Data on the frequency of HGV in patients with various forms of liver disease are depicted in [Table - 2]. In patients with acute non-A-E hepatitis, the prevalence of HGV ranged from 2-14.6%, a range similar to that found among patients with chronic non-A-E hepatitis (4-17.9%). However, among patients with acute A, B or C hepatitis, the prevalence of HGV-RNA virus ranged from 9.5-41%. In patients with chronic HBV the prevalence of HGV-RNA ranged from 3.2-9.8% compared to 8.2-21% in patients with chronic HCV hepatitis. In patients with fulminant non-A-E hepatitis, only one study reported HGV-RNA in patients with hepatocellular carcinoma was about 6% and in patients with alcoholic or autoimmune hepatitis was close to 10%.

Prevalence of HGV in patients at risk of acquiring HGV

A relatively high prevalence of HGV-RNA was found among patients who underwent liver or bone marrow transplantation and in some reports the prevalence could exceed 60%. In hemodialysis patients, the prevalence of HGV-RNA ranged from 10-57.5% compared to 10-75.3% in intravenous drug users (IVDU) and ranged from 18.4-30% in hemophiliacs compared to 4.7-20.0% in patients with hematological malignancies [Table - 3].

Transmission of HGV by perinatal and sexual routes

Perinatal transmission of HGV was reported among HGV-RNA-positive mothers in Sweden (12.5%), Germany (33.3%) and was confirmed in one infant in Australia. In homosexual and bisexual men who denied any IVDU, the prevalence of HGV­RNa was 11% compared to 21% in prostitutes [Table - 4].

Based on the data generated on HGV infection during the past 2-3 years, important conclusions can be drawn and intriguing questions remain.

1. HGV has a world-wide distribution and ranges from 0.9-5.7% in blood donors, a prevalence rate which is usually higher than that of HCV infection in this particular group. This finding, in addition to the relatively high prevalence of HGV infection (10-20%) found in patients with a history of blood transfusion [20],[51] emphasizes that HGV is frequently transmitted by blood transfusion.

2. HGV accounts only for a minority (4-17.9%) of acute or chronic non-A-E hepatitis cases, a prevalence similar to that found in control patients with non-viral liver disease but higher than HGV infection in blood donors. It seems therefore, that the etiological agent of acute or chronic non-A-E hepatitis remains to be identified. Also the role of HGV in fulminant non-A-E hepatitis is still controversial [32],[52].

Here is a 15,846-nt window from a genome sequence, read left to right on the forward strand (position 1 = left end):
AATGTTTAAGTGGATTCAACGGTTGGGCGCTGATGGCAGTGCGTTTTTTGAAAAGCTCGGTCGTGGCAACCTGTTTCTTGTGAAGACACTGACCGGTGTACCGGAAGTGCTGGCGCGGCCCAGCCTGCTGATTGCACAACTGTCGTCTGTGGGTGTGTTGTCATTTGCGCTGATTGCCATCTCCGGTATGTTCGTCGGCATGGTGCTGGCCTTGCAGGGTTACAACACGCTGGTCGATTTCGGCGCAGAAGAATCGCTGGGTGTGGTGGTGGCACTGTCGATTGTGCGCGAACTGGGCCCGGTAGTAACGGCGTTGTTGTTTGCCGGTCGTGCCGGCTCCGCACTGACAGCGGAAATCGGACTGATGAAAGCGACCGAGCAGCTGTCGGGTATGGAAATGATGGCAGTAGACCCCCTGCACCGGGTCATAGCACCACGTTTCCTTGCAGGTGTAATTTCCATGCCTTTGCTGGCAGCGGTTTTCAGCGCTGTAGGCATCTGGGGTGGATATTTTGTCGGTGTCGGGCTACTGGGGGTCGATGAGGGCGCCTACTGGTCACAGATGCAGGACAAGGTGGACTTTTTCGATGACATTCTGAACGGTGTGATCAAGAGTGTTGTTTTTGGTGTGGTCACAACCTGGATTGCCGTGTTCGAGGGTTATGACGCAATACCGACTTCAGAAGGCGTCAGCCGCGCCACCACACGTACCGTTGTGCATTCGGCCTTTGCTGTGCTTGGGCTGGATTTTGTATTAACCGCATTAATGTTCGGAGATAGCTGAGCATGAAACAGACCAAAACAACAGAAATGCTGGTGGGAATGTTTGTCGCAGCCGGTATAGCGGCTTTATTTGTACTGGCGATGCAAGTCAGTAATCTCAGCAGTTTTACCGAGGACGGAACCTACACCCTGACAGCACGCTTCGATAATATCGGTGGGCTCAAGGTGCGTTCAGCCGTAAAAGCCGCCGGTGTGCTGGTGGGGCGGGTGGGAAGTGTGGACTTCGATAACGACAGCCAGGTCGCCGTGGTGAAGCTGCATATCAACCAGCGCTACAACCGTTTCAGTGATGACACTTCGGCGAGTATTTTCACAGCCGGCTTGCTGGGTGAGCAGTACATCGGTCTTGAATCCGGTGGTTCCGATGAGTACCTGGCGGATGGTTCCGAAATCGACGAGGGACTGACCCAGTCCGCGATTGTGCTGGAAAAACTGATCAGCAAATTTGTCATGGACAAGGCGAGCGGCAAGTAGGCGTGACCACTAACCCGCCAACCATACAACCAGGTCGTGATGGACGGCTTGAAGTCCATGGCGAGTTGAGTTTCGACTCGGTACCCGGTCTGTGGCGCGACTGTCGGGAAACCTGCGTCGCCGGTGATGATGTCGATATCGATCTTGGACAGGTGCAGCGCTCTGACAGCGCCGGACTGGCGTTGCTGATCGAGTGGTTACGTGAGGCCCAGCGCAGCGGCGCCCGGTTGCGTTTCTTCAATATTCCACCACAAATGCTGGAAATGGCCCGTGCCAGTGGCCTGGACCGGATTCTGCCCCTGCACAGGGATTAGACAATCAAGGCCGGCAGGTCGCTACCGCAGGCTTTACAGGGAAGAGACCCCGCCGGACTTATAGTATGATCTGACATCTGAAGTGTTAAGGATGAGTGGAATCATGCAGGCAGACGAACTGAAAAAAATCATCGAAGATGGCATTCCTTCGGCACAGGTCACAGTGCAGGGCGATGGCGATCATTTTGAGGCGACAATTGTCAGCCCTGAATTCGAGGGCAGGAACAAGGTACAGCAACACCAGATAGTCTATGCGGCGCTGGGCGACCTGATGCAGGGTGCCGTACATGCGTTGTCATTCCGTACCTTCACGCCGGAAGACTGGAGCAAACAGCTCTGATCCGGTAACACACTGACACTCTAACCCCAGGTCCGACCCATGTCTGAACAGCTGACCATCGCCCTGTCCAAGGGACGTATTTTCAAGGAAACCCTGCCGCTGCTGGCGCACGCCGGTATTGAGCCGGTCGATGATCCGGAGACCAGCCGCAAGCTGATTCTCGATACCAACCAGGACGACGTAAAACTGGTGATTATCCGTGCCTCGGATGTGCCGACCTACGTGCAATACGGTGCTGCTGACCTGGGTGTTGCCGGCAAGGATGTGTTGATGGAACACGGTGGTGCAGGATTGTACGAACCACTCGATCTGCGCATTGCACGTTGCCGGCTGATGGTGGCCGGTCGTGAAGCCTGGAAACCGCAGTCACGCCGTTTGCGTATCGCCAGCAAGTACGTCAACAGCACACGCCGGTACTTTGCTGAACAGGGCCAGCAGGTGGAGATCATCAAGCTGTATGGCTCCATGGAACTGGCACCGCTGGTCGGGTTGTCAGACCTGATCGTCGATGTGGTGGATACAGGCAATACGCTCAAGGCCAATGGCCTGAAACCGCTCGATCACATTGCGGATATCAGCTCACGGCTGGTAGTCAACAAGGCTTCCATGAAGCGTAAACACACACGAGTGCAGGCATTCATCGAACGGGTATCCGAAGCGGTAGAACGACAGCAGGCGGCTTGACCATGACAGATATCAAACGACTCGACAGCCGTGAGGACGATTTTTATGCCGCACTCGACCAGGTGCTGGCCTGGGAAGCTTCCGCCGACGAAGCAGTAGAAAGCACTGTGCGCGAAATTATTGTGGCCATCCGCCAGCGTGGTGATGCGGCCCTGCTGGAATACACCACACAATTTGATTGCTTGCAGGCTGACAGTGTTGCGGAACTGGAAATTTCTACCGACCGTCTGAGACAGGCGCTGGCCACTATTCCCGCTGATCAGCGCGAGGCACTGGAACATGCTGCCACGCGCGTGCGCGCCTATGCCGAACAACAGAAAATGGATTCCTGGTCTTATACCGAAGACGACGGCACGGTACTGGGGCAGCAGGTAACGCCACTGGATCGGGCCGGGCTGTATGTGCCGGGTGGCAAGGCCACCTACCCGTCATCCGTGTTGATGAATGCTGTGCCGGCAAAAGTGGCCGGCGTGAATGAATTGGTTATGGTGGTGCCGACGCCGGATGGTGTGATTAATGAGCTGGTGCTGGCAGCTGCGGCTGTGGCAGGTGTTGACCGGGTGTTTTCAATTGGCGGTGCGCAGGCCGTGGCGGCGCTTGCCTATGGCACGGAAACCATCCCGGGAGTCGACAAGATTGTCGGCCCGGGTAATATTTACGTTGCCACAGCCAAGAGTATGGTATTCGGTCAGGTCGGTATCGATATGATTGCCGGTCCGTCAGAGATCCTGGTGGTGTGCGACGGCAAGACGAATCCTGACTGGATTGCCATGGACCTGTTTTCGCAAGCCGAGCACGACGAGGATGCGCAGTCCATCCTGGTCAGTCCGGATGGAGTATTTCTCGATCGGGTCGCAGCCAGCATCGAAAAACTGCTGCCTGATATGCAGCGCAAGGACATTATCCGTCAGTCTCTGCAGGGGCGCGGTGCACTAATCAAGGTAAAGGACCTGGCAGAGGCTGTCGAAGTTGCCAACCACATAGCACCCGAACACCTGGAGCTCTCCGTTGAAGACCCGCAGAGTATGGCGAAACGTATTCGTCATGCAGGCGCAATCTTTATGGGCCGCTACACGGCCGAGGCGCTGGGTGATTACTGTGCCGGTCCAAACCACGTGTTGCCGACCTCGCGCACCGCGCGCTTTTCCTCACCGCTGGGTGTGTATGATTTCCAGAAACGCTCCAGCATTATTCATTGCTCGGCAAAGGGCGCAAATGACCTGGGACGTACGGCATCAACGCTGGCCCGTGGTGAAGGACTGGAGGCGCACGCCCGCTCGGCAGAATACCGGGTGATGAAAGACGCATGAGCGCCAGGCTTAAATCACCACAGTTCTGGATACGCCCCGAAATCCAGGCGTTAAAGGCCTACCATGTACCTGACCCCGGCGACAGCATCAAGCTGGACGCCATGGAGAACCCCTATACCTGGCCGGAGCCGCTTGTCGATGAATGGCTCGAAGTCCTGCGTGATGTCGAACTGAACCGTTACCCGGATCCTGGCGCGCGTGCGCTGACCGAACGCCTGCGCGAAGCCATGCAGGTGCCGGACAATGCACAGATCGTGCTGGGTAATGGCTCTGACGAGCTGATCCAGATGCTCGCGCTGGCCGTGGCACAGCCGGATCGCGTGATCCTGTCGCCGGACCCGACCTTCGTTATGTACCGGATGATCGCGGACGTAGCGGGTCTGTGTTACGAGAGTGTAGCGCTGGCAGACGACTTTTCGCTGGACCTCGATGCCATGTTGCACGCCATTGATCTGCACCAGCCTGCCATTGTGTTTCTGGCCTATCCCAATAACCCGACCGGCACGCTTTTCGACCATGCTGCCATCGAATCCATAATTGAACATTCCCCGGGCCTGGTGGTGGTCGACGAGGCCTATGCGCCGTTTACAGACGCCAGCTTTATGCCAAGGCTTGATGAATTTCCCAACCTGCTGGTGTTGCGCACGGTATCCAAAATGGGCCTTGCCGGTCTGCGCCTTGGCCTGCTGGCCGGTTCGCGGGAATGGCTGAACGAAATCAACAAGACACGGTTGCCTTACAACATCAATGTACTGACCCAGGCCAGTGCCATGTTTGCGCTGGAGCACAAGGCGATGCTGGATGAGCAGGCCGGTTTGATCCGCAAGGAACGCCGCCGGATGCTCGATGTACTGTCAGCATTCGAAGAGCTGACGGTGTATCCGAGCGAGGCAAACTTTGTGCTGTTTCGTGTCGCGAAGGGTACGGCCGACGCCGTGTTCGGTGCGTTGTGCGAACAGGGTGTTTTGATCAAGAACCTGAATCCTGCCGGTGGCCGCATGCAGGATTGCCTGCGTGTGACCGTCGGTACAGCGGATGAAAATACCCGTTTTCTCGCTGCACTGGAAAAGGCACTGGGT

3. HGV was reported to cause apparent acute hepatitis in a small number of cases. However, the persistence of viremia long after clinical and biochemical recovery suggests that these patients may have been chronic carriers of HGV and acute hepatitis was of yet unidentified etiology.

4. The majority of prospectively followed HGV infected patients showed no evidence of associated liver disease. In the few cases of hepatitis where HGV was the sole agent identified the relation between HGV-RNA levels and ALT levels were often asynchronous. Long persistence upto 16 years without liver disease has been confirmed in dialysis patients [41].

5. Patients at high risk of acquiring HGV infection are similar to those at risk of acquiring HCV and include those with a history of intravenous drug use, patients undergoing hemodialysis, hemophiliacs, patients who underwent transplantation and those with hematological malignancies. No relationship between the presence of HGV-RNA and the presence of liver disease was documented in these patients.

6. HGV infection was often seen in patients who were also infected with HCV. In these co-infected patients HGV had no apparent influence on the clinical course or clinical outcome of the disease and ALT levels parallel those of HCV-RNA rather than those of HGV-RNA. Furthermore, the rates of response to interferon-∞ therapy in patients with chronic HCV infection co-infected with HGV did not differ between patients with and those without HGV infection [26],[38],[30] .

7. HGV can be transmitted by sexual contact (11-21 %) and from mother to infant (up to 33%). In this aspect HGV is similar to HBV but unlike HCV where sexual and intrafamilial transmission is usually low [53] .

After extensive research during the past few years, the question of whether there is a causative relationship between HGV and liver disease still awaits a clear answer. Almost all clinical studies failed to show a specific disease association independent of confounding epidemiological factors. In addition, HGV does not seem to replicate primarily in the liver. This observation is supported by the absence of disease in chimpanzees that were intravenously inoculated by HGV and also by the data from prospective studies of transfusion recipients where the rates of HGV infection were similar among persons in whom hepatitis developed and in those in whom it did not. It can be concluded, therefore, that the appellation "hepatitis" has been applied to this agent prematurely [54] and perhaps more accurately the agent is an orphan flavivirus still looking for a human disease [55].

   References Top

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Correspondence Address:
Faleh Zaid Al Faleh
Department of Medicine (38), College of Medicine, King Saud University, P.O. Box. 2925, Riyadh 11461
Saudi Arabia
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Source of Support: None, Conflict of Interest: None

PMID: 19864743